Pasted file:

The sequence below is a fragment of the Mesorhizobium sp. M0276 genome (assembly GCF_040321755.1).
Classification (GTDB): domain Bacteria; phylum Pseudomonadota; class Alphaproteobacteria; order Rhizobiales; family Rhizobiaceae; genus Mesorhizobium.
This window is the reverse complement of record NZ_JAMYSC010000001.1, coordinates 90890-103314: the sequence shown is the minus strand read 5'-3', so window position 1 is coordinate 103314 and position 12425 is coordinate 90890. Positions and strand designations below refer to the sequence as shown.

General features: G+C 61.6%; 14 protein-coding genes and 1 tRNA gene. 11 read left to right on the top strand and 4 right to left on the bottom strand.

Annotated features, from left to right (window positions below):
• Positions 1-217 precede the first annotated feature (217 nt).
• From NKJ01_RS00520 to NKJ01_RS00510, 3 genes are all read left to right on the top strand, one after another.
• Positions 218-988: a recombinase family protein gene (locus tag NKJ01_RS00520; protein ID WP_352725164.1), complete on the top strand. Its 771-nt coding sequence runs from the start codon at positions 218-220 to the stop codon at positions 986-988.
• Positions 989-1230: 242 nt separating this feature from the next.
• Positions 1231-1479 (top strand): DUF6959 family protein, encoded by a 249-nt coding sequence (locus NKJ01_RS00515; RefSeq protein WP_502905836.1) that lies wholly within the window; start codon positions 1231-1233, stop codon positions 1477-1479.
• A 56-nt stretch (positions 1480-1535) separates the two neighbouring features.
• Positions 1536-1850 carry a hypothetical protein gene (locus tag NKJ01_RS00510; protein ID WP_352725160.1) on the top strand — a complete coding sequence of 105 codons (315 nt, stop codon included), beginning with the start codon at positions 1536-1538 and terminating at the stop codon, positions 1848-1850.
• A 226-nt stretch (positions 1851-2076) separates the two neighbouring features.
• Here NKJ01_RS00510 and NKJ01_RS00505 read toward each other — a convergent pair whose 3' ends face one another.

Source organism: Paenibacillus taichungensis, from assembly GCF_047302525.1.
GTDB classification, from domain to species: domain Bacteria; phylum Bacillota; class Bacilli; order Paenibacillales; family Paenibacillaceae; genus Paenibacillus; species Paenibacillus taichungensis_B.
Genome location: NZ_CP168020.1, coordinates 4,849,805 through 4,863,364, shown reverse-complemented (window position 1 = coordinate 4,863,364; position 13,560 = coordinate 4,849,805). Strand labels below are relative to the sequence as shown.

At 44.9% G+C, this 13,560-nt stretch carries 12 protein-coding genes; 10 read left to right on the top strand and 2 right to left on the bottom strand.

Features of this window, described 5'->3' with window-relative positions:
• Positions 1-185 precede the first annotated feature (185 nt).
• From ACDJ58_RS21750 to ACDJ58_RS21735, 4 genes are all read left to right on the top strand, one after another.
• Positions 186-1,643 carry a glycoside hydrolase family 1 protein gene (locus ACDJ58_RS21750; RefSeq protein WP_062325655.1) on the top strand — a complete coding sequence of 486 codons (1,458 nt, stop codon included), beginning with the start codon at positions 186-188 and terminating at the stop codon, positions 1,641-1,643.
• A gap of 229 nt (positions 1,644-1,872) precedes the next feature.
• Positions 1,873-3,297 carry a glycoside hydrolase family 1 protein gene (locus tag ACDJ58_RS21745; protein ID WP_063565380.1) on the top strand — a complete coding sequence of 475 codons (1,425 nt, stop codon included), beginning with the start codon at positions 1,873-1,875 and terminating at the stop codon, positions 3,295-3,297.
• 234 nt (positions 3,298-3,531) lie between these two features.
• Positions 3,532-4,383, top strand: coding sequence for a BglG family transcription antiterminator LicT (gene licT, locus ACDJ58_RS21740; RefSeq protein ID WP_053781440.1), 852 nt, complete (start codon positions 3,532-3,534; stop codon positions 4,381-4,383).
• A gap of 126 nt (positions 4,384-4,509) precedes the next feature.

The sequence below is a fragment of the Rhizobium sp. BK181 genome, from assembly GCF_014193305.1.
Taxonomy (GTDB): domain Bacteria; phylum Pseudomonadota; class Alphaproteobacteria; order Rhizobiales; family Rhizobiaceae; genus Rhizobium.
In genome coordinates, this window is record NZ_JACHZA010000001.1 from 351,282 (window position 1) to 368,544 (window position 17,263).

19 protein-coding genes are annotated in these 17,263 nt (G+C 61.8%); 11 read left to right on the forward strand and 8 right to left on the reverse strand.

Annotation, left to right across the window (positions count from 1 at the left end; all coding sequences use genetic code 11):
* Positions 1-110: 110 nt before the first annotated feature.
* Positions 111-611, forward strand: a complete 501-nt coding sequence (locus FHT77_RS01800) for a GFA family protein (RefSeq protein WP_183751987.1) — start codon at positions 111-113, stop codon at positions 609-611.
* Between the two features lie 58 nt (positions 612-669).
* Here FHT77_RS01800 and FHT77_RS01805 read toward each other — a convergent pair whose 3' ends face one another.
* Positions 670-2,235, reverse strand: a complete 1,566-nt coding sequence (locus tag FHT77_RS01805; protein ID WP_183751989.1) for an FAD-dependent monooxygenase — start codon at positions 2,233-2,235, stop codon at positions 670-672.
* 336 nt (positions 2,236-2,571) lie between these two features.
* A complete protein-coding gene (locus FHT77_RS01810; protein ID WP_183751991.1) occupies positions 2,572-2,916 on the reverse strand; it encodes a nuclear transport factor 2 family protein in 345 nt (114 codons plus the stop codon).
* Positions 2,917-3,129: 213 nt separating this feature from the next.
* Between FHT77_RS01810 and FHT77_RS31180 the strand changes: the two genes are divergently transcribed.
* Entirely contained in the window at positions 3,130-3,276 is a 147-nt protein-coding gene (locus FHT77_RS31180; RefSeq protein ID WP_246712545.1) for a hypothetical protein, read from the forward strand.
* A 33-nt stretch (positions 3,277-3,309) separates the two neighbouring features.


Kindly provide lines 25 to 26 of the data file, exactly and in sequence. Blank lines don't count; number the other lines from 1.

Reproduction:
• 234 nt (positions 3,298-3,531) lie between these two features.
• Positions 3,532-4,383, top strand: coding sequence for a BglG family transcription antiterminator LicT (gene licT, locus ACDJ58_RS21740; RefSeq protein ID WP_053781440.1), 852 nt, complete (start codon positions 3,532-3,534; stop codon positions 4,381-4,383).